Class-VI Injection Wells: Tips For CO2 Project Developers
Updated: Mar 23
If your CO2 injection project envisage geological storage in a saline aquifer in USA, a Class-VI injection permit is needed. Permitting for a geologic storage is one of the most important and time consuming step in a Carbon Capture & Sequestration (CCS) Project and policy & regulations must be understood before embarking on the project.
This articles provides a high-level overview and tips for the Class-IV injection wells for CO2 project developers, it is not a legal guidance and developers are encouraged to read Code of Federal Regulations (CFR) in 40 CFR 146.82.
Any underground injection in USA is regulated by EPA to protect potable underground water resources under Safe Drinking Water Act (SDWA). EPA administers this through Underground Injection Control (UIC) program that has six injection classes (see title slide). Two of these classes are relevant for CO2 injection, these are:
Class-II Wells - These wells relate to oil & gas production, mainly injecting brine and CO2 for EOR
Key Tips for the Developers:
Class-VI is a new class of injection wells specific for CO2 geologic storage in saline aquifer
Lead time for Class VI well permitting can be significant (years)
A separate application is required for each injection well
Only N. Dakota and Wyoming have primacy to issue class VI permits
Stratigraphic wells and monitoring wells (including in-zone, above-zone & shallow wells) are not covered by Class-VI permit, these permits are obtained separately (through State, local or tribal etc)
Grant of class-VI permit does not guarantee credits like LCFS (see below).
Permits are issued in two-stages:
Authorizes operator to drill/test the well & operator submit s the completion report with all the data.
If regulatory authority findings are satisfactory, 2nd stage of permit allows injection to commence.
Key Components of Class-VI Permits Application
EPA’s offers a Geologic Sequestration Data Tool (GSDT) that is a centralized, web-based system that receives, stores, and manages Underground Injection Control (UIC) Class VI data for collaborating, communicating and facilitating the permit process. Below is high-level components of Class-VI application:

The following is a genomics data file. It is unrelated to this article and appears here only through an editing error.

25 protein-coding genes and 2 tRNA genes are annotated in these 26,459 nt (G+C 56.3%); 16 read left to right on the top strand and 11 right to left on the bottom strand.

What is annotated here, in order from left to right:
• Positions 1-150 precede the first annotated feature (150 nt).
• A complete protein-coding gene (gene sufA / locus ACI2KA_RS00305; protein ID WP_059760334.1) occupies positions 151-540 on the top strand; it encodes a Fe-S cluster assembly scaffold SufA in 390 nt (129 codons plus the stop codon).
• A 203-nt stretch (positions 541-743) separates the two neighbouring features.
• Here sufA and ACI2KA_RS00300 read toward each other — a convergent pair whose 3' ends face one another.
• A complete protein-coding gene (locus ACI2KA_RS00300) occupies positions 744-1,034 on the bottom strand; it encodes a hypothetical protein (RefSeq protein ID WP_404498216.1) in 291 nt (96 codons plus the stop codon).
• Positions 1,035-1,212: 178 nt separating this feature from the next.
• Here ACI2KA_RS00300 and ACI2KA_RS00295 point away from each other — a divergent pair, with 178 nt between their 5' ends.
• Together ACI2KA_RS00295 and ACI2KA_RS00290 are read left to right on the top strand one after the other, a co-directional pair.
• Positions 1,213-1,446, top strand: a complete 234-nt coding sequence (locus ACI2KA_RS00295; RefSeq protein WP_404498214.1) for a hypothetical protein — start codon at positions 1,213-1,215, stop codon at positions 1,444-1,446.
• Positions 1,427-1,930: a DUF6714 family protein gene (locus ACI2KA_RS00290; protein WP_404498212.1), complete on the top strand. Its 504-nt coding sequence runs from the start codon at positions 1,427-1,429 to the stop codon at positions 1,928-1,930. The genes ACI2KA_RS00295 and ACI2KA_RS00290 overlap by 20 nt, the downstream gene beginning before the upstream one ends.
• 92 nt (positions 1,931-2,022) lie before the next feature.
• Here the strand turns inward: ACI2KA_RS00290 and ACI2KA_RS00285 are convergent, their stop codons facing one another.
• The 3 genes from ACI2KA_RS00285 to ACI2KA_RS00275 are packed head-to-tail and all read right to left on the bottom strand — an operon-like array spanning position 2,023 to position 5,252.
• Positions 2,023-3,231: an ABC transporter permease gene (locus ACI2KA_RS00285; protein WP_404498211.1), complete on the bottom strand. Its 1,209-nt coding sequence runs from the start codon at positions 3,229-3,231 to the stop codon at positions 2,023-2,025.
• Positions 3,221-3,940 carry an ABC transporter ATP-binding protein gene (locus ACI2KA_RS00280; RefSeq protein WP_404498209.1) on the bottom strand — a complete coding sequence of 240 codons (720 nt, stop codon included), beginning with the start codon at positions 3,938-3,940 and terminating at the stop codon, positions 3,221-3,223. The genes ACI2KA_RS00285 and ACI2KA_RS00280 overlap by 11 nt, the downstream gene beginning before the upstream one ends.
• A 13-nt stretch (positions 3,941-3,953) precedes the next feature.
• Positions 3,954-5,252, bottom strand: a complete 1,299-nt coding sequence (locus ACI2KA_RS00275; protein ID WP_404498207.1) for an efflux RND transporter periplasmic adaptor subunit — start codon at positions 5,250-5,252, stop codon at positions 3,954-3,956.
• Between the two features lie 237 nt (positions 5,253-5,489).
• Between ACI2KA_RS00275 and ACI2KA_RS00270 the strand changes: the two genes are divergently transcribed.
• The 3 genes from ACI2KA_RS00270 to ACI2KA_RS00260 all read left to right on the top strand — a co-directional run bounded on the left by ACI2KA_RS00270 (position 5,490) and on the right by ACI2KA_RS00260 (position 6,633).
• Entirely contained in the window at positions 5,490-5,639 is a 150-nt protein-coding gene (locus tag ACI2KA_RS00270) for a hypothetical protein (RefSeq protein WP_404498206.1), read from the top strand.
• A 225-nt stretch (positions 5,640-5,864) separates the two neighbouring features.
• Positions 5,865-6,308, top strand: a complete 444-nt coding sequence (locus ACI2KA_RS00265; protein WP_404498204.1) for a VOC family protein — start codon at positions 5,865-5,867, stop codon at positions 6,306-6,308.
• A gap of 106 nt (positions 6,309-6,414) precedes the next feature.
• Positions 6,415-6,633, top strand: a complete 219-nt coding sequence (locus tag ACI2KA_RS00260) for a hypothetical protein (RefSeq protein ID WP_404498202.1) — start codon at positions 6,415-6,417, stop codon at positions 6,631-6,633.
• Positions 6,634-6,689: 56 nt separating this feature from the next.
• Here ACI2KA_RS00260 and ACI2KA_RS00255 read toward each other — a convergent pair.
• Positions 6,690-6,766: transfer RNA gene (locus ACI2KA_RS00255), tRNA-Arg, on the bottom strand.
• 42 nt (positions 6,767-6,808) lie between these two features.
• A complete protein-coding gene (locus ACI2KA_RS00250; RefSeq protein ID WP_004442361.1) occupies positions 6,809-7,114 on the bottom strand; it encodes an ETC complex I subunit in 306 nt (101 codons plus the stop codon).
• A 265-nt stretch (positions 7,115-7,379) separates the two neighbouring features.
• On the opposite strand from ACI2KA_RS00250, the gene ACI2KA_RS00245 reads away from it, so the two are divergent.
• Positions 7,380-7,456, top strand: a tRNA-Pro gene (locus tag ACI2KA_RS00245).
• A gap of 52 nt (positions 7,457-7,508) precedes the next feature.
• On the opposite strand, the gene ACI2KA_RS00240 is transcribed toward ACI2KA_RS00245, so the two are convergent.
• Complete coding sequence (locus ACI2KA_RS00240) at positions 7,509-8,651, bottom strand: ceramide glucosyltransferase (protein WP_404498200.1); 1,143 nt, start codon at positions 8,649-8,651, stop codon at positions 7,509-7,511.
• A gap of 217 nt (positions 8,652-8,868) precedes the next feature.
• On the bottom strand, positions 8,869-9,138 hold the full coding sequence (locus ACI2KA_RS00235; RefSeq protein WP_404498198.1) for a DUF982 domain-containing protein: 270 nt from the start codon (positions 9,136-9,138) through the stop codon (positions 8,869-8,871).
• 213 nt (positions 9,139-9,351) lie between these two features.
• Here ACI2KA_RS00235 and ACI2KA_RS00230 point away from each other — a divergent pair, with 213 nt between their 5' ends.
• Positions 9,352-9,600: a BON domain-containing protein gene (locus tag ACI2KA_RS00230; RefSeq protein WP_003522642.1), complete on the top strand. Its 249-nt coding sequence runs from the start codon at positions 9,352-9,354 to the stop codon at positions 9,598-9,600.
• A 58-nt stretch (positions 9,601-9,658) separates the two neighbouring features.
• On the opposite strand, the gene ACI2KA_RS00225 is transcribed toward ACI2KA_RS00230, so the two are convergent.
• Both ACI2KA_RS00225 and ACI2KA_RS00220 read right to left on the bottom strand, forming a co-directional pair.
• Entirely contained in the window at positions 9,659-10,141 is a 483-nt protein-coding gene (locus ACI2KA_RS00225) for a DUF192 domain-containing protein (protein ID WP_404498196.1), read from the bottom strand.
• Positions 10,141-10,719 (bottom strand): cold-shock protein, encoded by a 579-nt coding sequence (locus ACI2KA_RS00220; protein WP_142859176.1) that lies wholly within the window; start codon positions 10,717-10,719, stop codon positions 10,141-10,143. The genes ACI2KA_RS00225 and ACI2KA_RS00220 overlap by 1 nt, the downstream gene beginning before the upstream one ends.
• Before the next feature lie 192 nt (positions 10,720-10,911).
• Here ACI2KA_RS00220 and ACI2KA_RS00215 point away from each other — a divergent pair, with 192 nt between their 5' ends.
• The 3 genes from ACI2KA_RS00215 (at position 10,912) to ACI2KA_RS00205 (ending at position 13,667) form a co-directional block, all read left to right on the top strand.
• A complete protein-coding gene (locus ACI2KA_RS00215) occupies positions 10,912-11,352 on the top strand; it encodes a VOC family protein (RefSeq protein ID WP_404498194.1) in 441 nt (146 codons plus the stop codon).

General project information (Facility name, location, address, Co2 source quantity, contacts and tribes an territories within Area of Review (AoR)
2-Site Characterization data
Fluid chemistry, geologic, depth and information on all USDW in the area is required for site screening and characterization
Showing the AoR and location of injection well. All other well penetrations, surface features, road buildings any known faults and fractures, etc.
Wells in the AoR that penetrate the confining zone and/or the injection zone; location of wells on the AoR map including well record ID numbers, location (latitude/longitude); well type (oil gas, test); depth; deepest formation penetrated; completion date; current status (active, inactive, plugged or unknown); and information about whether the well is in need of corrective action
Project plans that will become part of permit (AoR & Corrective action plan, Testing & Monitoring Plan, Injection Well plugging plan, Post-injection Site Care (PISC) plan Site Closure plan (CLP), Emergency & Remedial response Plan).
Class-VI Permit Does Not a Guarantee Certain Carbon Credit
Low Carbon Fuel Standards (LCFS) credits (~$130/Tonne) in California are significant driver for CCS projects, if project meets the California Air Resources Board (CARB) requirements that largely follow Green Hose Gas (GHG) Protocol. There are some notable differences between GHG Protocol and EPA/UIC requirement (less stringent), such that operator will not automatically meet the permeance requirement of CCS Protocol. These difference are:
Post injection site care in EPA requirement is 50 years vs 100 years in GHG protocol.
Operator, therefore needs to provide financial assurance for extended period (additional 50).
Class-VI regulation require only to maintain financial assurance for safety of USDA, whereas GHG protocol covers wider financial responsibility for the consequences.
Class-VI well permits allow maximum injection pressure of 90% of fracture pressure, rather than 80% in GHG protocol.
Despite these differences, the requirements of Class-IV wells are more closely aligned to the CCS Protocol then Class-II wells, that are more ambiguous (example no so- specific post-injection site care obligations).